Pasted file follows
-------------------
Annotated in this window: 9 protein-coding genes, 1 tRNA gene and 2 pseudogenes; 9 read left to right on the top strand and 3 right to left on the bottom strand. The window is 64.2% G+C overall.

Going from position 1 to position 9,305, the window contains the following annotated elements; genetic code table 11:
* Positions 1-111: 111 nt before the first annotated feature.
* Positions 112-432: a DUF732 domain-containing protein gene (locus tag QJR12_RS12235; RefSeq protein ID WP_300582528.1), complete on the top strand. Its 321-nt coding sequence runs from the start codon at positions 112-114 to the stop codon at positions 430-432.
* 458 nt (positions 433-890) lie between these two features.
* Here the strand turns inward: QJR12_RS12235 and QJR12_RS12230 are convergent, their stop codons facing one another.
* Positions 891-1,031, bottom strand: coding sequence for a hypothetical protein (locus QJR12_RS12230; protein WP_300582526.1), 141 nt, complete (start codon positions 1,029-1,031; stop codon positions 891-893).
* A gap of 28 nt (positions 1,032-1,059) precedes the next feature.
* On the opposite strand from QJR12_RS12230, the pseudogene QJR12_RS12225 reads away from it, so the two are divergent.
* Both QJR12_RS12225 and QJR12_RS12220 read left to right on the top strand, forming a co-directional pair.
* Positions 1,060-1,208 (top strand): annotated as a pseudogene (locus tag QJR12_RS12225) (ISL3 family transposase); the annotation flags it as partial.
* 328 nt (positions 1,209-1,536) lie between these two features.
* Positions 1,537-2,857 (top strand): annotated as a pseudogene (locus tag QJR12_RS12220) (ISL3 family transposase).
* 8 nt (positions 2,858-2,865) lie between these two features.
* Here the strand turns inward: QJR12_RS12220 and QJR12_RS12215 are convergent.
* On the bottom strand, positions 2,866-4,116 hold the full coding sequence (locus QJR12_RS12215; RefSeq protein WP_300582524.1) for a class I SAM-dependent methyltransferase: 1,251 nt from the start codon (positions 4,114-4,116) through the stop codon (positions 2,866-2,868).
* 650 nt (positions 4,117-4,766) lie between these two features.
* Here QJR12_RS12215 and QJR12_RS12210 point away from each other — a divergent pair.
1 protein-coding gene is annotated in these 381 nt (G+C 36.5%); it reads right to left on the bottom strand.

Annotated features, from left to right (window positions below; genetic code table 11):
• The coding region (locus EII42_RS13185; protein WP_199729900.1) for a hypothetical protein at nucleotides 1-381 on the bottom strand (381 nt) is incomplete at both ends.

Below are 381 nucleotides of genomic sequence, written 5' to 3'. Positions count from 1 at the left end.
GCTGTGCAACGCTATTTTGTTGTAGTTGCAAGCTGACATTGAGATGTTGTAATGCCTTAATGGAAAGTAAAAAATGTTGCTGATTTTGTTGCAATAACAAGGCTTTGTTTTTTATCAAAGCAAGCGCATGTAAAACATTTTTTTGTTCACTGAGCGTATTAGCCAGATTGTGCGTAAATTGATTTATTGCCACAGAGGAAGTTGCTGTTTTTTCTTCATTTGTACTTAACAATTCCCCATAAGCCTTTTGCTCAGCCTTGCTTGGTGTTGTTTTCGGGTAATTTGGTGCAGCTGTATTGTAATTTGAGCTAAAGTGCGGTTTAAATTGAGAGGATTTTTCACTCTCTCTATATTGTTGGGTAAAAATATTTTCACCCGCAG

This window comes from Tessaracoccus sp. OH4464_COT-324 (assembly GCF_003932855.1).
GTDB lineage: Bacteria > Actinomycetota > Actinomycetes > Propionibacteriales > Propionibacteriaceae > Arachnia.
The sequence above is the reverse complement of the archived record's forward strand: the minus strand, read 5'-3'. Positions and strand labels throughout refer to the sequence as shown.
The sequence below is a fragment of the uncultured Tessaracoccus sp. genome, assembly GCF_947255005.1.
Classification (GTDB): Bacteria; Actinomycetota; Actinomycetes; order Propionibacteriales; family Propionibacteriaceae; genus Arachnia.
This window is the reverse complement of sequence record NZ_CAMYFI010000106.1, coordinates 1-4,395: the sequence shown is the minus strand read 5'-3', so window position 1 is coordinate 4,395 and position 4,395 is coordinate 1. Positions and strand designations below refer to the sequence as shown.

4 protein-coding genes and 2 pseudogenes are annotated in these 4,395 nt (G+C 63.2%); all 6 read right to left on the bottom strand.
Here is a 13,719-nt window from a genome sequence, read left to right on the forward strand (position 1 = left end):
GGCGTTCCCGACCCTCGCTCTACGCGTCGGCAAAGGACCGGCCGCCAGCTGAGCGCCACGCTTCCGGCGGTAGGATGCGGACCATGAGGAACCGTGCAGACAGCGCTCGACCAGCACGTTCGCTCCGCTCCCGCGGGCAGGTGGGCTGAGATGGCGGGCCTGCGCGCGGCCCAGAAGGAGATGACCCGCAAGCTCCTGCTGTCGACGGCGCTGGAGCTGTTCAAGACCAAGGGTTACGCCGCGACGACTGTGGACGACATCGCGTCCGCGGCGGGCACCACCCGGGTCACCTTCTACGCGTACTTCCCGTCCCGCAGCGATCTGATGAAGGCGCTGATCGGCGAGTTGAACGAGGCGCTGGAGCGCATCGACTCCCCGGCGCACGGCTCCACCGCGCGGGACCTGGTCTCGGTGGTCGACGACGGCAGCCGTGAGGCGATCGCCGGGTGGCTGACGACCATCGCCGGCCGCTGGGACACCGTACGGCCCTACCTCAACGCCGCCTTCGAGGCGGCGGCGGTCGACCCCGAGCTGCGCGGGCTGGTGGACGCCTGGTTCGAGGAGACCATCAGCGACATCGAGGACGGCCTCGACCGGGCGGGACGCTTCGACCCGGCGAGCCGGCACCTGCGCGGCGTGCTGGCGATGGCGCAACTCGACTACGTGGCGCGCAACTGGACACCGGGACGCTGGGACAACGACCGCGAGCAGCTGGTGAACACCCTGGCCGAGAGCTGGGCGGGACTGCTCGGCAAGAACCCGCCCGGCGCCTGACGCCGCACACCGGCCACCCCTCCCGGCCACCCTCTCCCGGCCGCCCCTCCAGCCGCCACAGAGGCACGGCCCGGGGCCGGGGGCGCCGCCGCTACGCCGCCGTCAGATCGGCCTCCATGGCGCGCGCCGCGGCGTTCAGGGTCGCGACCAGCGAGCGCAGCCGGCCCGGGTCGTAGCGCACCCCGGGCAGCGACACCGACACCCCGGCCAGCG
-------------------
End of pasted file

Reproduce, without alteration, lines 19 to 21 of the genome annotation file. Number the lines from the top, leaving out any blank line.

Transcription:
1 protein-coding gene is annotated in these 381 nt (G+C 36.5%); it reads right to left on the bottom strand.

Annotated features, from left to right (window positions below; genetic code table 11):
• The coding region (locus EII42_RS13185; protein WP_199729900.1) for a hypothetical protein at nucleotides 1-381 on the bottom strand (381 nt) is incomplete at both ends.